Last night witnessed a diverse group of students seated in a circle on the grass, sipping lemonade and arguing belligerently about the meaning of cookies, biscuits, and scones. A boy from Austin, TX and I represented the American side, another girl submitted the British opinion, and two Kiwis brought the New Zealand perspective. I contended that cookies, biscuits, and scones are all different: cookies = sugary, sometimes filled with chocolate chips, good when soft and gooey, better/best in a pre-cooked dough state; biscuits = generally savory bread things, go well with gravy; scones = slightly more crumbly and sweet than biscuits, don’t know anyone who makes scones for fun, have with tea to feel proper and aristocratic. I remain slightly muddled on the details and opinions of other cultures. What I learned from the confusing conversation: To New Zealanders, all cookies are biscuits, but not all biscuits are cookies. I think. In England, you can tell where someone’s ancestors hail from based on how he pronounces “scone” – skawn vs the normal way.
For those who are considering traveling to New Zealand and/or desire to expand their cultural and linguistic horizons, here are some more phrasery to keep in mind:
- Mosquito = “mossie” (a much cuter nickname than this hedonist species deserves)
- swimwear = “togs” (I was very confused when people kept telling me to bring my togs to the beach. I would say, “Look, I don’t know what you’re saying.” And they would respond, “TOGS. You know? T. O. G. S.” “NO! I DON’T KNOW TOGS!” “The thing you swim in.” “What? The ocean?” “NO- what you wear!” “Oh… a swimsuit.” Finally, America has a word for something that actually makes more sense than other variations (“Swim” because you’re going swimming in water/jello/some liquid + “suit” because you wear it. Perfectly reasonable). Here I’m thinking “soccer” vs “football” – I just refer to “soccer” as football because my British coaches did and it makes me feel all cosmopolitan and European… and because IT EFFING MAKES SENSE! American football players really don’t use their feet. But I guess “handball” was already taken.)
- pay for = “shout” (or something to that extent. I was getting coffee and this guy was like, “I’ll shout you.” And I just sort of awkwardly haha-ed and went to hand my money to the cashier, and he, more forcefully, says, “No- I’m shouting you.” I think that’s what he said. And I’m still oblivious, thinking, “Please don’t start shouting at me I’m just trying to get coffee and what the heck is happening….”)
- Maori is pronounced MORRR-eee. Break out your sultry Latin voice and roll those Rs. Yes- we’ve all been pronouncing it wrong for years.
- “Tarpots” and “Bludgeons” are derogatory terms for Maori people. I won’t go into the history behind the terms, but unfortunately there are elements of racism that are alive and well in Dunedin. Knowing these terms, you can now actively avoid using them. Hark- an attempt to lessen my own ignorance. Knowledge is good for me: Now, I won’t revert to my middle-school mindset and throw around words whose meaning I don’t really know. That always got me in trouble.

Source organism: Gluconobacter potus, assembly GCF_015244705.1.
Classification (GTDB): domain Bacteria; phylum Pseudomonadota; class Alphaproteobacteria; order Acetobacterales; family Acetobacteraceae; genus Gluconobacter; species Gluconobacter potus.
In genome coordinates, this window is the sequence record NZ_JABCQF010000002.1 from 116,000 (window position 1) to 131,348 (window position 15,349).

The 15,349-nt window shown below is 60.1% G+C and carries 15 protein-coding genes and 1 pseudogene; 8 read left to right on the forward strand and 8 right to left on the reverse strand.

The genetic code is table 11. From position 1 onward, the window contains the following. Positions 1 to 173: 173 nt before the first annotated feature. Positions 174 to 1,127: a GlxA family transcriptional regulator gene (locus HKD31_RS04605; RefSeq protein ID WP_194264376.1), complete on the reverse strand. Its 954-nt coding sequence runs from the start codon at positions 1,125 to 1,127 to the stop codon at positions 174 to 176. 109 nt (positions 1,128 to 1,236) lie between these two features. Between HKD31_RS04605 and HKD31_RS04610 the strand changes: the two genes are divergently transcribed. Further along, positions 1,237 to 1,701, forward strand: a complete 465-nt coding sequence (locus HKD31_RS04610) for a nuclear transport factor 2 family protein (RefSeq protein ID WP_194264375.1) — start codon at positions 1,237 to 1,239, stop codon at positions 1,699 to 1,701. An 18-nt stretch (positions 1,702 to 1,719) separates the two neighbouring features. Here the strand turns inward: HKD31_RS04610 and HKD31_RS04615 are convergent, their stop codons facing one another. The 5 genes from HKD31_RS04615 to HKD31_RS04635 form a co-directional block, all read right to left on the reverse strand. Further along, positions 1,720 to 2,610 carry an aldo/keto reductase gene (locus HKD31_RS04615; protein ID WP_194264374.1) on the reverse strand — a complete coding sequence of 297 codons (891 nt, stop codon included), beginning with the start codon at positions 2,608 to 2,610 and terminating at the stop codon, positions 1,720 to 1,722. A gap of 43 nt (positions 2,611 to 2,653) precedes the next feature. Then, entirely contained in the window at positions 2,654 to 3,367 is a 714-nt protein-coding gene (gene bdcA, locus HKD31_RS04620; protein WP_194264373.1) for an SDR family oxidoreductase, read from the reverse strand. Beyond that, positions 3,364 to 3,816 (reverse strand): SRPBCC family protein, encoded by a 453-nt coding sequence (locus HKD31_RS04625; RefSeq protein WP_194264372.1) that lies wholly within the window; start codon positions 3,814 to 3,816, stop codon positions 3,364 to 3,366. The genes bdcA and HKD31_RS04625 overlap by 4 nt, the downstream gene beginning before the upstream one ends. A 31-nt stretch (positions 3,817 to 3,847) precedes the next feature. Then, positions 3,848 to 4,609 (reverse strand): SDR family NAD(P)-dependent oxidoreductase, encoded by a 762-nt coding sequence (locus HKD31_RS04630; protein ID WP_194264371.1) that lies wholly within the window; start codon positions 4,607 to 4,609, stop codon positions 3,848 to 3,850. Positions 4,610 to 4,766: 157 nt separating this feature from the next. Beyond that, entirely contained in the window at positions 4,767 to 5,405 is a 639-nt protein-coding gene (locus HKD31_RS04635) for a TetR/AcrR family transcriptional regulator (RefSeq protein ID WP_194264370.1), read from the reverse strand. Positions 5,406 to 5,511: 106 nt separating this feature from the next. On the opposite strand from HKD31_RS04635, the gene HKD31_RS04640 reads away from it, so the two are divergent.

- “Cheers” = Thank you/You’re welcome/whatever you want it to mean
- “Sweet as” = I confirm that what you are proposing is good by me (a phrase so popular that shirtmakers put it on sweatshirts)
If you hear a word whose meaning utterly confounds you, don’t be afraid to ask. If you’re still afraid of appearing stupid, put on your best Southern accent; you will immediately be pegged as a hapless American and everyone will rush to take pity on you and help you in any way they can. Works like a charm.
Cultural differences between the US and New Zealand extend beyond the linguistic….
- Kiwis don’t generally put their eggs in the fridge.
- Automatic doors are quite slow. I feel as if my Force powers have been dampened in the Southern Hemisphere.
- Students dress up for class. I don’t mean that they put clothes on – most people do that – but they really look stylish and put-together. The campus is also fairly spread out. These two factors combined lead me to realize that I will probably not be wearing my glow-in-the-dark Dino footie pajamas to finals. I would be judged harder and for a longer period of time.
- Classes (at least during Summer School) begin later. On Mondays, I do not start class until 4 pm. I have one class at 10 am and the professor comes in looking haggard and saying, “This is too early.”
- Many bakeries and cafes mark their baked goods as half-off towards the end of the day. Cha Ching! Cheap croissants for Lindsey!
- Marshmallows are sickly sweet. Don’t eat them. They’re poison.
- Some ads are weird. Oh wait, ‘Murica does that too.
- Students are used to single-rooming. When they go to Uni, they don’t usually get the roommate experience that many Americans expect.
- Condiments cost extra. I’ve taken to carrying around aioli and ketchup (or tomato sauce, if you will). However, if you eat at Velvet Burger, there is a chance that you can cheat this general rule. Are you blonde or lucky? Or both? I learned the powers of these qualities when I went to the burger joint with a friend. The boy taking our orders asked, “Can’t get enough of our burgers, huh?” My friend laughed and smiled and engaged in friendly conversation. Hungry, I glowered and sent a message with my eyes: stop flirting and gimme my food. I paid full price for avocado. She got free cheese and mushrooms. The take-home lesson: Use your feminine wiles to get free food add-ons. If you’re like me and have none, you can always try dying your hair blonde, winking, giggling profusely, and energetically tossing your wavy locks.
- Short drives to dinner can provide majestic views of the countryside